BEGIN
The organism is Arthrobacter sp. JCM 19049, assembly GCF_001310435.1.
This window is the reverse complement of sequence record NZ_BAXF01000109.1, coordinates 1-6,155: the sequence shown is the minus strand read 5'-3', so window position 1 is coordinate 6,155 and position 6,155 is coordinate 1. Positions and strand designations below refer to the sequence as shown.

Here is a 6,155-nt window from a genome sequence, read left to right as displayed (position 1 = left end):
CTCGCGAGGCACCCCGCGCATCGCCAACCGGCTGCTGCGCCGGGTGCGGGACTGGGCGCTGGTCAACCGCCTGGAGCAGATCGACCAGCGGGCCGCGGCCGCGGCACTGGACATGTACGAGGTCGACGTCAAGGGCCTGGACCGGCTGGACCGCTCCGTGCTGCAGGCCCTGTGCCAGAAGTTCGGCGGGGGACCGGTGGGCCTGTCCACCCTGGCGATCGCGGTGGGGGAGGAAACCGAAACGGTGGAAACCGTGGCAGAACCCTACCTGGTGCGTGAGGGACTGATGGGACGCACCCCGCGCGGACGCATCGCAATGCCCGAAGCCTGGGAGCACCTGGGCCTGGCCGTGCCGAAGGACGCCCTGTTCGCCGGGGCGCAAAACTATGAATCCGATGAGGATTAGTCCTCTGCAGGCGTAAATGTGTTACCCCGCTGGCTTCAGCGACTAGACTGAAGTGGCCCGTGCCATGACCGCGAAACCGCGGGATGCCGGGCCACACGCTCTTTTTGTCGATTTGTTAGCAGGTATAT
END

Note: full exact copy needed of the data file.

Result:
The organism is Arthrobacter sp. JCM 19049, assembly GCF_001310435.1.
This window is the reverse complement of sequence record NZ_BAXF01000109.1, coordinates 1-6,155: the sequence shown is the minus strand read 5'-3', so window position 1 is coordinate 6,155 and position 6,155 is coordinate 1. Positions and strand designations below refer to the sequence as shown.

Here is a 6,155-nt window from a genome sequence, read left to right as displayed (position 1 = left end):
CTCGCGAGGCACCCCGCGCATCGCCAACCGGCTGCTGCGCCGGGTGCGGGACTGGGCGCTGGTCAACCGCCTGGAGCAGATCGACCAGCGGGCCGCGGCCGCGGCACTGGACATGTACGAGGTCGACGTCAAGGGCCTGGACCGGCTGGACCGCTCCGTGCTGCAGGCCCTGTGCCAGAAGTTCGGCGGGGGACCGGTGGGCCTGTCCACCCTGGCGATCGCGGTGGGGGAGGAAACCGAAACGGTGGAAACCGTGGCAGAACCCTACCTGGTGCGTGAGGGACTGATGGGACGCACCCCGCGCGGACGCATCGCAATGCCCGAAGCCTGGGAGCACCTGGGCCTGGCCGTGCCGAAGGACGCCCTGTTCGCCGGGGCGCAAAACTATGAATCCGATGAGGATTAGTCCTCTGCAGGCGTAAATGTGTTACCCCGCTGGCTTCAGCGACTAGACTGAAGTGGCCCGTGCCATGACCGCGAAACCGCGGGATGCCGGGCCACACGCTCTTTTTGTCGATTTGTTAGCAGGTATAT